When on the Hawaiian island of O’ahu, you just have to get outdoors. But if sunning yourself on a beach all day isn’t challenging enough, you can choose from the many hiking trails across the island, which are suitable for all fitness levels – and free.
Manoa Falls Trail
This 0.8-mile hike through lush rainforest is easygoing and shaded, but often very muddy. (Flip-flops are not a good idea.) The trail begins by crossing over a footbridge and a small stream, then makes a gradual incline, ending at a viewing area set back from the base of the 100-foot (and, honestly, rather underwhelming) waterfall. More than the falls themselves, this hike is most notable for the flora you walk through: bamboo, huge banyan trees, and colorful flowers. Parking costs $5, or you can get the #5 bus from Ala Moana.
Makapu’u Point Lighthouse Trail
What would otherwise be a simple, mile-long hike to the easternmost point of O’ahu is burdened with an almost complete lack of shade along the path. Avoid the most intense heat by setting out late in the afternoon, in time to catch the sunset. As well as views of the 1909-built lighthouse that sits on a 600-foot sea cliff overlooking Makapu’u Beach, you might be able to spot humpback whales during their annual migration season (December to May).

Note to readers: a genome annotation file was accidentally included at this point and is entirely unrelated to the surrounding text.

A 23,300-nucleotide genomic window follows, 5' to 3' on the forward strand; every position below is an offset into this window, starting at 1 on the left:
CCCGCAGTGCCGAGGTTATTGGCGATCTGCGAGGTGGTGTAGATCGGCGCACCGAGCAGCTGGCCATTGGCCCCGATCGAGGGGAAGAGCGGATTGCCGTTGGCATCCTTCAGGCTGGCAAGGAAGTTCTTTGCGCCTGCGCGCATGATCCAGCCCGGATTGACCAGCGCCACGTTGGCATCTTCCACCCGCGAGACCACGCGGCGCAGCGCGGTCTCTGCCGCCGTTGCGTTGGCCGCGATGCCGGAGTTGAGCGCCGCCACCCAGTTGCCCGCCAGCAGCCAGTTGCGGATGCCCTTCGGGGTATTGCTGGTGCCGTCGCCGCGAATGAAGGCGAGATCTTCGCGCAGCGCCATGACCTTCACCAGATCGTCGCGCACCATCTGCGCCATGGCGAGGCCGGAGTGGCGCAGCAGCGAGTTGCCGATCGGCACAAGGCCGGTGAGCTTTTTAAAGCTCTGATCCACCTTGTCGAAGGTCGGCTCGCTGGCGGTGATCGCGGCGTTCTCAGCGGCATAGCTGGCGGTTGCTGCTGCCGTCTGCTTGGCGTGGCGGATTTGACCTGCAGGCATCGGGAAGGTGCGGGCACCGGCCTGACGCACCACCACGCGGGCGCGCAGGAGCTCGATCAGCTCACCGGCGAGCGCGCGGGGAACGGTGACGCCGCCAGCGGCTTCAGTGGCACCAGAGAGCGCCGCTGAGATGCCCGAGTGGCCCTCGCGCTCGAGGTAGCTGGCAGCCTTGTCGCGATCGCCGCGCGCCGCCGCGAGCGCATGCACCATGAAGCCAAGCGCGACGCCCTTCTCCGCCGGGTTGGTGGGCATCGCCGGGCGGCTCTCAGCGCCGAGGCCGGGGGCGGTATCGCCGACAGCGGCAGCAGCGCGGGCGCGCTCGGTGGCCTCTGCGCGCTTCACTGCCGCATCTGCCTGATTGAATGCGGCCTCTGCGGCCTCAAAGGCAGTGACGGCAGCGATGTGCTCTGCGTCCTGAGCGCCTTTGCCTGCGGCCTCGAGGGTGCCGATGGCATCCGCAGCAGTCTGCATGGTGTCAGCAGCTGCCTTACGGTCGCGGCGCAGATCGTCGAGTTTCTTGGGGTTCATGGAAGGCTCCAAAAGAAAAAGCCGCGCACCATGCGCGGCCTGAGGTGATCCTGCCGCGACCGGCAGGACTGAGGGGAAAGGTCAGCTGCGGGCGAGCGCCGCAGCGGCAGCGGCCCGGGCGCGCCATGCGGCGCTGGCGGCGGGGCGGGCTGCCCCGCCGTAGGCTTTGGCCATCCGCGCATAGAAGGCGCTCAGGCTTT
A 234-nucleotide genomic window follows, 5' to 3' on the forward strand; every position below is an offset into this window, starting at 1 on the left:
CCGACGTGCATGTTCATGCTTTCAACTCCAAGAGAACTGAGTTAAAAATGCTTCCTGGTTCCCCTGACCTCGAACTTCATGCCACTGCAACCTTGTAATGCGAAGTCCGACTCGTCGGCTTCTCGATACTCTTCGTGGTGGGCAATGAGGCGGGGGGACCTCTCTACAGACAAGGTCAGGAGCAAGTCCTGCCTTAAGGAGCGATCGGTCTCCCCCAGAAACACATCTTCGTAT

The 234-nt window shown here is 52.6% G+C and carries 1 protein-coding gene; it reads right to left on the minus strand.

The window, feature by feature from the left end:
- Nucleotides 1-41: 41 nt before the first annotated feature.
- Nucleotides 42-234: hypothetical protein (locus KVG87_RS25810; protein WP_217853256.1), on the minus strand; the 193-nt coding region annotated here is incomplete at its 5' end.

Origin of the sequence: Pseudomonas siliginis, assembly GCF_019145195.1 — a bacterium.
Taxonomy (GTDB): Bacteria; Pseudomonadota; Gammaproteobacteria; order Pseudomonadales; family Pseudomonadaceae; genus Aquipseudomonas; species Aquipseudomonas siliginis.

The Lanikai Pillbox Trail (also known as the Ka’iwa Ridge Trail) traces a ridge and passes two old World War II bunkers. It is a fairly easy 30-minute hike, but is almost entirely exposed and begins with a very steep climb up a dirt hill. Once you’re past that part, it’s a relaxed walk up to the top for sweeping views of Kailua, Waimanalo, and, on a clear day, Moloka’i. The best part is, though, that when you are done with your hike, the inviting sands and warm water of Lanikai Beach below await.
Koko Crater Railway Trail
This challenging trail is made up of 1,100 steep steps up a disused railway line running to the top of a volcanic crater. The hike begins gradually, but once you make it across a rather unnerving suspension bridge, it’s a precipitous, leg-shaking climb to the top. Making the hike even more demanding is the fact that there is no shade along the way. Visiting in the morning or late afternoon makes it slightly more comfortable. Take a break if you need to (you’ll often see people take a time out along the side of the railway line) but don’t give up: the views from the top are incredible.
Haiku Stairs (Stairway to Heaven)
The Haiku staircase, more commonly known as the Stairway to Heaven, is a steel, 3,922-step staircase that ascends a ridge up from the Valley of Haiku to the crest of the Ko’olau Mountains. The stairs, which were originally made out of wood, were installed during World War II so that military personnel could access a radio station antennae 2,000 feet up the mountain. The stairs have been off limits since the 1980s and, for most of the day, a security guard is posted at the entrance to make sure no one attempts to climb them. Adventurous hikers have gotten around this for years by getting up at the crack of dawn and sneaking onto the staircase before the guards begin their shifts. Despite the perceived danger, few accidents have occurred along the trail (although climbing a vertical ladder up a steep mountain face is not for the faint of heart). Still, if you do decide to venture onto this one, bear in mind that it is still illegal and that doing so is at your own risk.